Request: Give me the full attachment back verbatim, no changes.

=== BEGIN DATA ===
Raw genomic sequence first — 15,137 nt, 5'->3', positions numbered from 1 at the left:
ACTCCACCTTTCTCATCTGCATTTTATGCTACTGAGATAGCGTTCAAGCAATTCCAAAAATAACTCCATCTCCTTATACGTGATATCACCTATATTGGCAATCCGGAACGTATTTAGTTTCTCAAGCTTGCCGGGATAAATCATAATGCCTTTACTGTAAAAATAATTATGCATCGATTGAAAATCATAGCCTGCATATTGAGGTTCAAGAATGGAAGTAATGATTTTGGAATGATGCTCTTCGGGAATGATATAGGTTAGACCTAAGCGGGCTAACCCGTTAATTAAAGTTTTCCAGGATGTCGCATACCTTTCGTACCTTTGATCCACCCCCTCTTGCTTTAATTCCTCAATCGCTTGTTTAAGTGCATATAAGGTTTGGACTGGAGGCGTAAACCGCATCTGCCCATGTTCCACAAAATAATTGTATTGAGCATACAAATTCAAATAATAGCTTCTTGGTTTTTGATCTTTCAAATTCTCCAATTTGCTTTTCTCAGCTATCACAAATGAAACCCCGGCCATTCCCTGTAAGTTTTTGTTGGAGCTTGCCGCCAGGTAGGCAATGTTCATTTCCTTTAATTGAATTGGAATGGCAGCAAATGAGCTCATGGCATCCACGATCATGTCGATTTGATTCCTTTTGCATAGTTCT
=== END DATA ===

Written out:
Raw genomic sequence first — 15,137 nt, 5'->3', positions numbered from 1 at the left:
ACTCCACCTTTCTCATCTGCATTTTATGCTACTGAGATAGCGTTCAAGCAATTCCAAAAATAACTCCATCTCCTTATACGTGATATCACCTATATTGGCAATCCGGAACGTATTTAGTTTCTCAAGCTTGCCGGGATAAATCATAATGCCTTTACTGTAAAAATAATTATGCATCGATTGAAAATCATAGCCTGCATATTGAGGTTCAAGAATGGAAGTAATGATTTTGGAATGATGCTCTTCGGGAATGATATAGGTTAGACCTAAGCGGGCTAACCCGTTAATTAAAGTTTTCCAGGATGTCGCATACCTTTCGTACCTTTGATCCACCCCCTCTTGCTTTAATTCCTCAATCGCTTGTTTAAGTGCATATAAGGTTTGGACTGGAGGCGTAAACCGCATCTGCCCATGTTCCACAAAATAATTGTATTGAGCATACAAATTCAAATAATAGCTTCTTGGTTTTTGATCTTTCAAATTCTCCAATTTGCTTTTCTCAGCTATCACAAATGAAACCCCGGCCATTCCCTGTAAGTTTTTGTTGGAGCTTGCCGCCAGGTAGGCAATGTTCATTTCCTTTAATTGAATTGGAATGGCAGCAAATGAGCTCATGGCATCCACGATCATGTCGATTTGATTCCTTTTGCATAGTTCT